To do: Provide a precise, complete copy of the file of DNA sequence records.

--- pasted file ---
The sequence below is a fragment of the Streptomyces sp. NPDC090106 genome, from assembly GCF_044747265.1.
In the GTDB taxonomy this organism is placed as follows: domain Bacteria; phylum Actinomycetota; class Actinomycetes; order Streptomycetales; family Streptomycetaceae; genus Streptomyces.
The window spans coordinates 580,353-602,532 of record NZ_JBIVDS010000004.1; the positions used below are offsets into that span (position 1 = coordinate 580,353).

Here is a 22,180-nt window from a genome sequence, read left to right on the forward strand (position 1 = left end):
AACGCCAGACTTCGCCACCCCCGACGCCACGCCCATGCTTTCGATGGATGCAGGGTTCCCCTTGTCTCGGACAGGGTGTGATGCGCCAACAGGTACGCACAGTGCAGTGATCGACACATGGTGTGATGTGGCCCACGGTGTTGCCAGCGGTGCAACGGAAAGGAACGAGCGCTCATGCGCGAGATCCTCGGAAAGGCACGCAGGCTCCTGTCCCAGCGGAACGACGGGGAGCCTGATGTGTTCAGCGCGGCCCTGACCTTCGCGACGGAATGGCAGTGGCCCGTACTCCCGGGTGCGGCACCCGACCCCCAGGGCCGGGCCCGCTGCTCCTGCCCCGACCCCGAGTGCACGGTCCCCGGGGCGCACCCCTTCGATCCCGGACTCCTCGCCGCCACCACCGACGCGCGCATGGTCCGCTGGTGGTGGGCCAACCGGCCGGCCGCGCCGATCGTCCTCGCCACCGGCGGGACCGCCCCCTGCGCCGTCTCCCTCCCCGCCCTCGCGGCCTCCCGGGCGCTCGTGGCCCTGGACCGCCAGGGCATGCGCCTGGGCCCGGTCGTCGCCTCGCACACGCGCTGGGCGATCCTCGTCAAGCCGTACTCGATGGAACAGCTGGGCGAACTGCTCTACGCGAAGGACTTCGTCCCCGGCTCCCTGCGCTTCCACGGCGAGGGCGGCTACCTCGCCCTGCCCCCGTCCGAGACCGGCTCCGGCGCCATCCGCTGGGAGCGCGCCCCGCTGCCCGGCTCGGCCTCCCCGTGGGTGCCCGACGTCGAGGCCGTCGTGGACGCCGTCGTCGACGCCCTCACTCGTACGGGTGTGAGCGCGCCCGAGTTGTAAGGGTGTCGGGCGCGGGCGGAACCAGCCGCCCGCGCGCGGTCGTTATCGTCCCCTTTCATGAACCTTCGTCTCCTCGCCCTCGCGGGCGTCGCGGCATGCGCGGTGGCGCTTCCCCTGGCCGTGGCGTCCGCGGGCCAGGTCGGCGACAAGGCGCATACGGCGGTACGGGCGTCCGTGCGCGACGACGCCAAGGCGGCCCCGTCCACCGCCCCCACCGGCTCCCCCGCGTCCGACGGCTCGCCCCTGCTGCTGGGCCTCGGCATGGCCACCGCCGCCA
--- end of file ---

The sequence below is a fragment of the Streptomyces sp. NPDC090106 genome, from assembly GCF_044747265.1.
In the GTDB taxonomy this organism is placed as follows: domain Bacteria; phylum Actinomycetota; class Actinomycetes; order Streptomycetales; family Streptomycetaceae; genus Streptomyces.
The window spans coordinates 580,353-602,532 of record NZ_JBIVDS010000004.1; the positions used below are offsets into that span (position 1 = coordinate 580,353).

Here is a 22,180-nt window from a genome sequence, read left to right on the forward strand (position 1 = left end):
AACGCCAGACTTCGCCACCCCCGACGCCACGCCCATGCTTTCGATGGATGCAGGGTTCCCCTTGTCTCGGACAGGGTGTGATGCGCCAACAGGTACGCACAGTGCAGTGATCGACACATGGTGTGATGTGGCCCACGGTGTTGCCAGCGGTGCAACGGAAAGGAACGAGCGCTCATGCGCGAGATCCTCGGAAAGGCACGCAGGCTCCTGTCCCAGCGGAACGACGGGGAGCCTGATGTGTTCAGCGCGGCCCTGACCTTCGCGACGGAATGGCAGTGGCCCGTACTCCCGGGTGCGGCACCCGACCCCCAGGGCCGGGCCCGCTGCTCCTGCCCCGACCCCGAGTGCACGGTCCCCGGGGCGCACCCCTTCGATCCCGGACTCCTCGCCGCCACCACCGACGCGCGCATGGTCCGCTGGTGGTGGGCCAACCGGCCGGCCGCGCCGATCGTCCTCGCCACCGGCGGGACCGCCCCCTGCGCCGTCTCCCTCCCCGCCCTCGCGGCCTCCCGGGCGCTCGTGGCCCTGGACCGCCAGGGCATGCGCCTGGGCCCGGTCGTCGCCTCGCACACGCGCTGGGCGATCCTCGTCAAGCCGTACTCGATGGAACAGCTGGGCGAACTGCTCTACGCGAAGGACTTCGTCCCCGGCTCCCTGCGCTTCCACGGCGAGGGCGGCTACCTCGCCCTGCCCCCGTCCGAGACCGGCTCCGGCGCCATCCGCTGGGAGCGCGCCCCGCTGCCCGGCTCGGCCTCCCCGTGGGTGCCCGACGTCGAGGCCGTCGTGGACGCCGTCGTCGACGCCCTCACTCGTACGGGTGTGAGCGCGCCCGAGTTGTAAGGGTGTCGGGCGCGGGCGGAACCAGCCGCCCGCGCGCGGTCGTTATCGTCCCCTTTCATGAACCTTCGTCTCCTCGCCCTCGCGGGCGTCGCGGCATGCGCGGTGGCGCTTCCCCTGGCCGTGGCGTCCGCGGGCCAGGTCGGCGACAAGGCGCATACGGCGGTACGGGCGTCCGTGCGCGACGACGCCAAGGCGGCCCCGTCCACCGCCCCCACCGGCTCCCCCGCGTCCGACGGCTCGCCCCTGCTGCTGGGCCTCGGCATGGCCACCGCCGCCA